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Knee disarticulation and transgenic amputation


Operation objective

Disarticulation in the knee joint or transcondylar thigh amputation with preservation of all thigh muscles and free active hip joint mobility in all 3 levels. The stumps are accordingly efficient, fully axially loadable and can be provided with excellent prosthetic restorations. The pear-shaped stump gives the prosthesis shaft a torsionally stable, firm hold.


A more peripheral amputation, e.g. B. ultra-short in the lower leg is excluded. Important alternative to thigh amputation. Possible for any etiology, with the exception of rapidly progressive arterial occlusive diseases such as thrombangiitis obliterans (M. Buerger-Winiwarter). After an infected and loosened total knee prosthesis despite multiple revision operations.


With the possibility of preserving the knee joint.

Surgical technique

Disarticulation: Severing the skin, subcutaneous tissue and joint capsule with synovial skin, cruciate and collateral ligaments and the vascular-nerve cord between the femoral condyles.

The menisci and the articular cartilage are left in place and serve as cushioning when the stump is fully axially loaded. Osteophytes are to be removed. The anchoring of tendon stumps analogous to myoplastic stump covering on the lower and upper thighs is expressly waived. The patella is left in its anatomical place and held by the retinacula. The amputee can actively move them up and down by 1–2 cm and feels this is pleasant.

Tension-free closure of the skin flaps. Where possible, place the scar outside the stress zone.

Transcondylar (transgenicular) amputation indicated by the femoral condyles only if too few soft tissues are available for disarticulation.

Alternatives: Techniques according to Gritti, according to Klaes-Eigler, shortening osteotomy of the femur, overturning plastic according to Sauerbruch.


Pad blunt over the condyles and on the patella due to the risk of pressure ulcers. After the wound has healed (3–6 weeks) prosthesis fitting and walking training, depending on the level of activity.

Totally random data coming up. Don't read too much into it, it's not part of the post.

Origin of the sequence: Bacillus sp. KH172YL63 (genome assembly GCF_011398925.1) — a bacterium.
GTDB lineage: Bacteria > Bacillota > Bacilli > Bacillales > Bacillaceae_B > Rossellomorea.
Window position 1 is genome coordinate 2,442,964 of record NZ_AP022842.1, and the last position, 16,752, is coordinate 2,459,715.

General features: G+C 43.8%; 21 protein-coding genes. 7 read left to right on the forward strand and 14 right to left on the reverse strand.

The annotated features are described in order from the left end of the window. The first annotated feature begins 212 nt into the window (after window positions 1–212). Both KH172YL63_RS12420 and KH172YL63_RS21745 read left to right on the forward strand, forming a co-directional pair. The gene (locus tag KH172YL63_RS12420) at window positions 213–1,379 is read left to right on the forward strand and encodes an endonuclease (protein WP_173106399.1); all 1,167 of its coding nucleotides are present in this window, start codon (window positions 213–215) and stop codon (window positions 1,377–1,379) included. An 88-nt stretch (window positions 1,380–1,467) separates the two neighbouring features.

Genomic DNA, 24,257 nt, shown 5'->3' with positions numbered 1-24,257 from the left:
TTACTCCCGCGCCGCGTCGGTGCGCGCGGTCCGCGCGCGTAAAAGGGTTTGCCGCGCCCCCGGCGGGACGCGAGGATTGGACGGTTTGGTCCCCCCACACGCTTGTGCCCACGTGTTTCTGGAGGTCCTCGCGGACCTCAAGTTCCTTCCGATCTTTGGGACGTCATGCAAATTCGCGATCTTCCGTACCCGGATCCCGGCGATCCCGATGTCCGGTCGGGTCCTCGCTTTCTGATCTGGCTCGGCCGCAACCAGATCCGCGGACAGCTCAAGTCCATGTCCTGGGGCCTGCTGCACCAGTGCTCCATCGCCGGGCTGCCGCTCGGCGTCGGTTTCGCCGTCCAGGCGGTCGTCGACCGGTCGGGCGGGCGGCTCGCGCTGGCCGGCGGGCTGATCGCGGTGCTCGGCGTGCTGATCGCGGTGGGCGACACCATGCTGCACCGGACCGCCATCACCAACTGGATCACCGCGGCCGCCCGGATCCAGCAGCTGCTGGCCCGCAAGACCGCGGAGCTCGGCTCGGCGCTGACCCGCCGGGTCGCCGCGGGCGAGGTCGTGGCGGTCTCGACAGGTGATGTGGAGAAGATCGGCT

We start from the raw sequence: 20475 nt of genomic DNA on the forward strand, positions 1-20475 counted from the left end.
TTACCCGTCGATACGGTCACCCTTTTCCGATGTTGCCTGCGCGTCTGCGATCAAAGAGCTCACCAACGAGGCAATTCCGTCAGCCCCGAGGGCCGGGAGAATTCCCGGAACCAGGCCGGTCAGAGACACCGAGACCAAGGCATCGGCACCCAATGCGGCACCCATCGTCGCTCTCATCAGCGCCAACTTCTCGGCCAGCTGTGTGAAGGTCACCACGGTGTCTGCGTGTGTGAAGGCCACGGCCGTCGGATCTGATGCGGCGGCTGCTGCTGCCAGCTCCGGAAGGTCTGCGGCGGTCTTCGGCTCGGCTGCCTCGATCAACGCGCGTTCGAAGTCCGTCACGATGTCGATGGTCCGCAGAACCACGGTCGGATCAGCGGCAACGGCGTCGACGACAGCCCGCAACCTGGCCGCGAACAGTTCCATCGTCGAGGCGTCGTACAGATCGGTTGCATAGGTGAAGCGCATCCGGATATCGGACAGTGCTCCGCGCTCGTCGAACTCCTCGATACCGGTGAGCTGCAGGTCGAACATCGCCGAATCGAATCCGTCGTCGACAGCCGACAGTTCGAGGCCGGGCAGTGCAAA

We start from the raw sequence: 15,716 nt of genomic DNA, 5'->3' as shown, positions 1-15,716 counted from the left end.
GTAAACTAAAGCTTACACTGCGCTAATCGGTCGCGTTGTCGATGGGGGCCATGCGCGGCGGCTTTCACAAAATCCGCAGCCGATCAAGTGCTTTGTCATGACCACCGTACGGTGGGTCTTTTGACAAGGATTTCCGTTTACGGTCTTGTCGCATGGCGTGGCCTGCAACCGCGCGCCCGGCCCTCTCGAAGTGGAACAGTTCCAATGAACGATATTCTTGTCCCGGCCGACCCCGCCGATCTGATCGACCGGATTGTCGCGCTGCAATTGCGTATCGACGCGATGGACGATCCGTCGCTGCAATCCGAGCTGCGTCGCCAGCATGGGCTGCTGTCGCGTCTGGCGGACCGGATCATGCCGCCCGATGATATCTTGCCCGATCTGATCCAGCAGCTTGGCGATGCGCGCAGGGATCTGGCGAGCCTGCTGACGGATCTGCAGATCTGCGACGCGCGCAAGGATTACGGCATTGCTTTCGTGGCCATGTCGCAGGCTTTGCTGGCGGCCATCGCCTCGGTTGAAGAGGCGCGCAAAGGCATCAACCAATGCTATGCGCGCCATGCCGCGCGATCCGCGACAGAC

The advantages of knee disarticulation are particularly evident in disabled sports, but the proportion of knee disarticulations in leg amputations is less than 5%. Meaningful statistical information is therefore not available.



A knee disarticulation or a through-knee stump is superior compared to a transfemoral stump. The thigh muscles are all preserved, and the muscle balance remains undisturbed. The range of motion of the hip joint is not limited. The bulbous shape of the stump allows full weight bearing at the stump end and can easily be fitted with a prosthesis. An amputee with a bilateral knee disarticulation is able to walk “barefoot”.


A more distal amputation level, e.g., an ultra-short transtibial amputation, is not possible. Important alternative to transfemoral amputations. Possible for any etiology except for Buerger-Winiwarter’s disease. New indications are infected and loosened total knee replacements.


Preservation of the knee joint is possible.

Surgical technique

Knee disarticulation is a very atraumatic procedure, compared to transfemoral amputations. Neither bones nor muscles have to be severed, just skin, ligaments, vessels, and nerves. Even the meniscal cartilages may be left in place to act as axial shock absorbers. The cartilage of the femur is not resected, but only beveled in case of osteoarthritis. There are no tendon attachments or myoplastic procedures necessary. The patella remains in place and is held in position only by the retinacula. Skin closure must be performed without the slightest tension, and if possible not in the weight-bearing area.

Transcondylar amputations across the femoral condyles are only indicated when there are not sufficient soft tissues for wound closure of a knee disarticulation.

Alternatives as the techniques of Gritti, Klaes, and Eigler, the shortening of the femur and the Sauerbruch’s rotation plasty [14] are presented and discussed.

Postoperative management

The risk of decubital ulcers is rather high. Correct bandaging of the stump is, therefore, particularly important. Prosthetic fitting is possible 3-6 weeks after surgery. The type of prosthesis depends on the amputee’s activity level.


The superior performance of amputees with knee disarticulations in sports prove the superiority of that amputation level compared to transfemoral amputees. However, because less than 5% of amputations are knee disarticulations, statements about statistical significance cannot be made. On the other hand, one should do everything to preserve an ultra-short transtibial stump.

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Conflict of interest

The corresponding author declares that there is no conflict of interest.

Author information


  1. -, Langwisstr. 14, CH-8126, Zumikon near Zurich, Switzerland

    Prof. em. Dr. R. Baumgartner

Corresponding author

Correspondence to Prof. em. Dr. R. Baumgartner.

additional information

1985–1996 the author was director of the Clinic and Polyclinic for Technical Orthopedics and Rehabilitation, Westfälische Wilhelms-Universität Münster.

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Baumgartner, R. Knee Disarticulation and Transgenicular Amputation. Opera Orthop Traumatol23, 289-295 (2011). https://doi.org/10.1007/s00064-011-0041-y

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  • Knee joint
  • Knee disarticulation
  • Transcondylar amputation
  • Transgenic amputation
  • Plastic overturning after Sauerbruch


  • Knee joint
  • Knee disarticulation
  • Transcondylar amputation
  • Transgenicular amputation
  • Sauerbruch’s rotation plasty